College Without High School

In "College Without High School", Blake Boles shows how independent teens can self-design their high school education by pursuing goals through meaningful adventures.

| April 2013

  • College Without High School
    A Teenager’s Guide to Skipping High School and Going to College
    Cover Courtesy New Society Publishers

  • College Without High School

College Without High School (New Society Publishers, 2009) shows how teens can pursue alternatives to their high school education by becoming unschooled. Students begin by defining their goals and dreams and then pursue them through a combination of meaningful and engaging adventures. Blake Boles shows how to fulfill college admission requirements by proving five preparatory results: intellectual passion, leadership, logical reasoning, background knowledge, and the capacity for structured learning. He then offers several suggestions for life-changing, confidence-building adventures that will demonstrate those results.  

Results Over Volume   

First, a thought experiment. Two students compete for the same seat at a top university’s engineering department. The first student — let’s call him Elmo — comes from a large, well-funded public school. Elmo’s application assets include 

◆◆3.8 High School GPA (of a capped 4.0)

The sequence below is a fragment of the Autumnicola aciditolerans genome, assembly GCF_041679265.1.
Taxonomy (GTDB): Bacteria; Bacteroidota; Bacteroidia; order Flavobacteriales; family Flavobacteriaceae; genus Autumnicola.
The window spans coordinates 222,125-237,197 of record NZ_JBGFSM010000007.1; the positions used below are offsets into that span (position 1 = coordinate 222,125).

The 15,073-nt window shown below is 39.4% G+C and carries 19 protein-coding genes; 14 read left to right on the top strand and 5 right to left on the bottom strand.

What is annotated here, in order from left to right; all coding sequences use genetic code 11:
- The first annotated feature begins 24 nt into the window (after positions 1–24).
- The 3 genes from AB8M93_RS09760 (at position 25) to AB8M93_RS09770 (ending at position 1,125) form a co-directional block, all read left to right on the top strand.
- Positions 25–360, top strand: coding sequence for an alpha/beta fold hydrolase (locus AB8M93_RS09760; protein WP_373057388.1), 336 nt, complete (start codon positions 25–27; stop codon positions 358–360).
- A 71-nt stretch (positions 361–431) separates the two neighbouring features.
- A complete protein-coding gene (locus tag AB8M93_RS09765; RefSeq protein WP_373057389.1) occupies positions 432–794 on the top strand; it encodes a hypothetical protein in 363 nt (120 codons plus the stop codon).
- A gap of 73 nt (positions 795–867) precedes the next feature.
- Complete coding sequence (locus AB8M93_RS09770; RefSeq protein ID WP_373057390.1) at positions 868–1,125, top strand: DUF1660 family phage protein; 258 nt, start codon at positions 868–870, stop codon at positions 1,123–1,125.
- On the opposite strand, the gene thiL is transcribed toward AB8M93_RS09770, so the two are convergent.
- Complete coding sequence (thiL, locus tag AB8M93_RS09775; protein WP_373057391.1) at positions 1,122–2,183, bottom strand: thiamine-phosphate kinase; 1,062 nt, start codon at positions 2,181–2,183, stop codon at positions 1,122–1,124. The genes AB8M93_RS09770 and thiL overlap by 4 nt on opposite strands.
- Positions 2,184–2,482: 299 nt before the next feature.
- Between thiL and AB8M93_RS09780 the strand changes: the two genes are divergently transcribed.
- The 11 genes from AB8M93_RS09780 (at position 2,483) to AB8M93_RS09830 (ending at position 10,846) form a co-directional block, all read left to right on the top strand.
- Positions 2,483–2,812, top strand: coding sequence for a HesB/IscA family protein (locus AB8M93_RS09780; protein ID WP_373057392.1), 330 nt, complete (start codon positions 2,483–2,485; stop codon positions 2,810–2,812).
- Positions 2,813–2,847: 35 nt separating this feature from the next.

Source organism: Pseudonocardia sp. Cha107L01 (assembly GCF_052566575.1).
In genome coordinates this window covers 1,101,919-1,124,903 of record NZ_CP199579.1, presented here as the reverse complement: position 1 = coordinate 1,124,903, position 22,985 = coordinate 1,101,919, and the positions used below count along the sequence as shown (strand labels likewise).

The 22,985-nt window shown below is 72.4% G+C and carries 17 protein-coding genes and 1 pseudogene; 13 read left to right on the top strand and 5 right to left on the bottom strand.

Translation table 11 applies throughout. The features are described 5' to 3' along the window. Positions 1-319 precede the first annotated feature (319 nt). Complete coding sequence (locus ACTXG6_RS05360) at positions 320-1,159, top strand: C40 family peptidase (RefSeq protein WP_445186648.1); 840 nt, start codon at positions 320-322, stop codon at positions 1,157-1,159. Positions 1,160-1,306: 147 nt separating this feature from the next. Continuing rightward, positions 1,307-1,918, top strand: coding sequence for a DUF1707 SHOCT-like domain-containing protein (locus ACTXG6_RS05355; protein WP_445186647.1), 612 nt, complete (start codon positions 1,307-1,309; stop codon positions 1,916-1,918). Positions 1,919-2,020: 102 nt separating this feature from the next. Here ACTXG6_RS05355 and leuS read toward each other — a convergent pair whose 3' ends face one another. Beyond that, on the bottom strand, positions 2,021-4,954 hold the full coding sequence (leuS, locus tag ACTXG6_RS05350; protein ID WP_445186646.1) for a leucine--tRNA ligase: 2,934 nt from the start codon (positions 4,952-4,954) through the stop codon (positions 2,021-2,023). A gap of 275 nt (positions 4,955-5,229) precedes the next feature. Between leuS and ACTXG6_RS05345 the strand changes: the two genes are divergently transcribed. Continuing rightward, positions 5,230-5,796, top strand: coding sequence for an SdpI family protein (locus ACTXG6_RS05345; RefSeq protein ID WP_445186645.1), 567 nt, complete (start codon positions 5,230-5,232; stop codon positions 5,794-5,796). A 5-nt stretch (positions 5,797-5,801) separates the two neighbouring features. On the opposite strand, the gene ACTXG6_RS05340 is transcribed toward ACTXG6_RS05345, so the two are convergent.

◆◆A traditional college preparatory course load, heavy in math and science, with two Honors and two Advanced Placement (AP) courses 

◆◆AP scores: 3 Physics, 4 Calculus 

Dan Deans
5/5/2013 11:49:00 AM

The Assistant Dean of Admissions at a local college we were visiting instructed prospective students to "take a risk on your profile essay to stand apart" for the admissions reviewer. She made it clear that the formulaic approach--"I belong to the [chess/debate/tennis] club and it has taught me [teamwork/perseverance/respect]"--would fail to gain the interest of admissions officers, and told the story of denying admission to a student whose social conscious was stirred by witnessing poverty during a vacation with her parents in the Caribbean. This college expected a deeper involvement than a vacation, difficult I am sure for many students with an overwhelming workload. For many this was a shock that the traditional approach to schooling may not guarantee admission. Our teenagers did stand apart from the crowd: both were homeschoolers (not unschoolers) who never attended public or private schools. Both earned strong GPAs at community colleges from the age of 16 prior to transferring to four-year colleges. Both pursued their own interests, wrote their own unique and exciting essays (not written by their parents), and were accepted into great colleges. For many families homeschooling is worth the sacrifice, and colleges are very accepting of homeschooled teenagers. One counselor told us that homeschooled college students are better prepared for the hard work of studying. The end results for our family are two college graduates: a microbiologist and a lawyer.